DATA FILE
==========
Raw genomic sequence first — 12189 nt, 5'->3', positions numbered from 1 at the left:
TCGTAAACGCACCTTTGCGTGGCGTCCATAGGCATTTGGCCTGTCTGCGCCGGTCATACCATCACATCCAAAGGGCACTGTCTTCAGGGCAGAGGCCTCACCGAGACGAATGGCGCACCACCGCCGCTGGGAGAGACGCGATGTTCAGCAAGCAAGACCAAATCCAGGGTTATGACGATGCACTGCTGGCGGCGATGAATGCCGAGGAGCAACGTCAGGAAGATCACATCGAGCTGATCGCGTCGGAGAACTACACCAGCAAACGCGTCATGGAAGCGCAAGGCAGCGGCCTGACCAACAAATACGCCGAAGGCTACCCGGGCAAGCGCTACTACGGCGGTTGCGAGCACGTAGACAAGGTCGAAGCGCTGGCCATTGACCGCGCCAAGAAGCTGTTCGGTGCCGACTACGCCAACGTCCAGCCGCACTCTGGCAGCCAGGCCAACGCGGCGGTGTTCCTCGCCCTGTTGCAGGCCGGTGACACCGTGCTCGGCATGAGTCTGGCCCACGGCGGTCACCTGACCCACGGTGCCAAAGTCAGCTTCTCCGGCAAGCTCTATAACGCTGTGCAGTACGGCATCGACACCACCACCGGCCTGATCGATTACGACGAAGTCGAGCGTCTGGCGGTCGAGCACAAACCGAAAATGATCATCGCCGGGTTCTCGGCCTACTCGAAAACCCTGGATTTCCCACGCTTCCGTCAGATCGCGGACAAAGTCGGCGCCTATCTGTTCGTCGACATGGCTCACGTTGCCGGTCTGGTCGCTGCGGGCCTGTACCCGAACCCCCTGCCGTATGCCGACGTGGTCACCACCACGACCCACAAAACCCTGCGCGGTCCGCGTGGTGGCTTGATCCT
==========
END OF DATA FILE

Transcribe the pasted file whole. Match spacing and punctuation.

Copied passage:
Raw genomic sequence first — 12189 nt, 5'->3', positions numbered from 1 at the left:
TCGTAAACGCACCTTTGCGTGGCGTCCATAGGCATTTGGCCTGTCTGCGCCGGTCATACCATCACATCCAAAGGGCACTGTCTTCAGGGCAGAGGCCTCACCGAGACGAATGGCGCACCACCGCCGCTGGGAGAGACGCGATGTTCAGCAAGCAAGACCAAATCCAGGGTTATGACGATGCACTGCTGGCGGCGATGAATGCCGAGGAGCAACGTCAGGAAGATCACATCGAGCTGATCGCGTCGGAGAACTACACCAGCAAACGCGTCATGGAAGCGCAAGGCAGCGGCCTGACCAACAAATACGCCGAAGGCTACCCGGGCAAGCGCTACTACGGCGGTTGCGAGCACGTAGACAAGGTCGAAGCGCTGGCCATTGACCGCGCCAAGAAGCTGTTCGGTGCCGACTACGCCAACGTCCAGCCGCACTCTGGCAGCCAGGCCAACGCGGCGGTGTTCCTCGCCCTGTTGCAGGCCGGTGACACCGTGCTCGGCATGAGTCTGGCCCACGGCGGTCACCTGACCCACGGTGCCAAAGTCAGCTTCTCCGGCAAGCTCTATAACGCTGTGCAGTACGGCATCGACACCACCACCGGCCTGATCGATTACGACGAAGTCGAGCGTCTGGCGGTCGAGCACAAACCGAAAATGATCATCGCCGGGTTCTCGGCCTACTCGAAAACCCTGGATTTCCCACGCTTCCGTCAGATCGCGGACAAAGTCGGCGCCTATCTGTTCGTCGACATGGCTCACGTTGCCGGTCTGGTCGCTGCGGGCCTGTACCCGAACCCCCTGCCGTATGCCGACGTGGTCACCACCACGACCCACAAAACCCTGCGCGGTCCGCGTGGTGGCTTGATCCT